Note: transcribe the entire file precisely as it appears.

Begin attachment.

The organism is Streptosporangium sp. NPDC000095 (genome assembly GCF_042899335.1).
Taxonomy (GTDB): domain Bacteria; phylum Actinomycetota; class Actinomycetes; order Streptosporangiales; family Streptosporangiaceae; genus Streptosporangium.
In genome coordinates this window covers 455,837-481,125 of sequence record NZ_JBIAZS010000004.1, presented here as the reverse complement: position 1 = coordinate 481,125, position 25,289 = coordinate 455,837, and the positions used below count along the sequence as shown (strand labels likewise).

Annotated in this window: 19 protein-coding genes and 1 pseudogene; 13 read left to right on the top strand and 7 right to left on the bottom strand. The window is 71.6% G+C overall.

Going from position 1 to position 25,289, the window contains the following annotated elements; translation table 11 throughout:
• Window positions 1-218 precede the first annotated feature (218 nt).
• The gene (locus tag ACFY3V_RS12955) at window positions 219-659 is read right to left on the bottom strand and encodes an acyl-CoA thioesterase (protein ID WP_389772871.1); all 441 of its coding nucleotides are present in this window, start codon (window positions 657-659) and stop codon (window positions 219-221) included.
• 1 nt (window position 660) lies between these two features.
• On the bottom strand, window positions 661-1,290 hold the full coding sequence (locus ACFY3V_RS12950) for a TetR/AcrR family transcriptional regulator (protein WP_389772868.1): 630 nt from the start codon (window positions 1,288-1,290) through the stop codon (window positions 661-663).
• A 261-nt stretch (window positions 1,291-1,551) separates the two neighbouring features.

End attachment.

The organism is Streptosporangium sp. NPDC000095 (genome assembly GCF_042899335.1).
Taxonomy (GTDB): domain Bacteria; phylum Actinomycetota; class Actinomycetes; order Streptosporangiales; family Streptosporangiaceae; genus Streptosporangium.
In genome coordinates this window covers 455,837-481,125 of sequence record NZ_JBIAZS010000004.1, presented here as the reverse complement: position 1 = coordinate 481,125, position 25,289 = coordinate 455,837, and the positions used below count along the sequence as shown (strand labels likewise).

Annotated in this window: 19 protein-coding genes and 1 pseudogene; 13 read left to right on the top strand and 7 right to left on the bottom strand. The window is 71.6% G+C overall.

Going from position 1 to position 25,289, the window contains the following annotated elements; translation table 11 throughout:
• Window positions 1-218 precede the first annotated feature (218 nt).
• The gene (locus tag ACFY3V_RS12955) at window positions 219-659 is read right to left on the bottom strand and encodes an acyl-CoA thioesterase (protein ID WP_389772871.1); all 441 of its coding nucleotides are present in this window, start codon (window positions 657-659) and stop codon (window positions 219-221) included.
• 1 nt (window position 660) lies between these two features.
• On the bottom strand, window positions 661-1,290 hold the full coding sequence (locus ACFY3V_RS12950) for a TetR/AcrR family transcriptional regulator (protein WP_389772868.1): 630 nt from the start codon (window positions 1,288-1,290) through the stop codon (window positions 661-663).
• A 261-nt stretch (window positions 1,291-1,551) separates the two neighbouring features.